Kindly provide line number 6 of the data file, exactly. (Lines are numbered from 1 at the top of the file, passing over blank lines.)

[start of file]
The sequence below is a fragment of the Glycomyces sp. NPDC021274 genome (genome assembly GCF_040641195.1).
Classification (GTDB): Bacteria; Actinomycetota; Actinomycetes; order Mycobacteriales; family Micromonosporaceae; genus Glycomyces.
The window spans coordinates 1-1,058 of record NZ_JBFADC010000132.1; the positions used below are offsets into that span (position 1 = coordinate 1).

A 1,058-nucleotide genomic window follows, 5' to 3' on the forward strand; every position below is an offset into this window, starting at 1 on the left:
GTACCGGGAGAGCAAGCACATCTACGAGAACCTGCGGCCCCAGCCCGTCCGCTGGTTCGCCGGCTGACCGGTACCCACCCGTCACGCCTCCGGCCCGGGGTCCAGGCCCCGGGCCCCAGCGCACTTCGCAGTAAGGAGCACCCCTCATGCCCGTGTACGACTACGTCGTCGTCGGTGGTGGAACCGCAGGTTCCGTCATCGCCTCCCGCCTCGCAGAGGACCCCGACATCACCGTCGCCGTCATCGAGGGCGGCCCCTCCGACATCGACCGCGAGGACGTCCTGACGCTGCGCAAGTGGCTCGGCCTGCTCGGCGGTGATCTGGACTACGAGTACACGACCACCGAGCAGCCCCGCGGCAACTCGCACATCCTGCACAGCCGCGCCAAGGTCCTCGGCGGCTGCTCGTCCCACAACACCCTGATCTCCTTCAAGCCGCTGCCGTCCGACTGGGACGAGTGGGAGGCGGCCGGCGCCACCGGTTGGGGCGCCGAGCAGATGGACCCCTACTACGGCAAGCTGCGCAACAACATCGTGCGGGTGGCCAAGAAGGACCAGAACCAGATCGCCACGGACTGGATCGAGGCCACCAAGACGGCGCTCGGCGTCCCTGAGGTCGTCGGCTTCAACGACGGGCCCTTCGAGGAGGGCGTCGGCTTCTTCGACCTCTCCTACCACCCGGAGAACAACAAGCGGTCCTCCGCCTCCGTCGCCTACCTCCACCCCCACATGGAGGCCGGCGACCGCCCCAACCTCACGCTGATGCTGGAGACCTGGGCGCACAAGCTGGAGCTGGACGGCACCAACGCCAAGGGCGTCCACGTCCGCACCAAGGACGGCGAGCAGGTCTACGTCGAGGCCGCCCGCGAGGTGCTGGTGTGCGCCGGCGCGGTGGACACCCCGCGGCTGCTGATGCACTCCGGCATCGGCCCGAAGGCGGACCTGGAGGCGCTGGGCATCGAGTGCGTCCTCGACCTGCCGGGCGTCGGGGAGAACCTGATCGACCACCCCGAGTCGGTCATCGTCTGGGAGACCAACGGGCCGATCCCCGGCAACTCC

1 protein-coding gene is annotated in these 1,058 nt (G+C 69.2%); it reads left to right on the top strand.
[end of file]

1 protein-coding gene is annotated in these 1,058 nt (G+C 69.2%); it reads left to right on the top strand.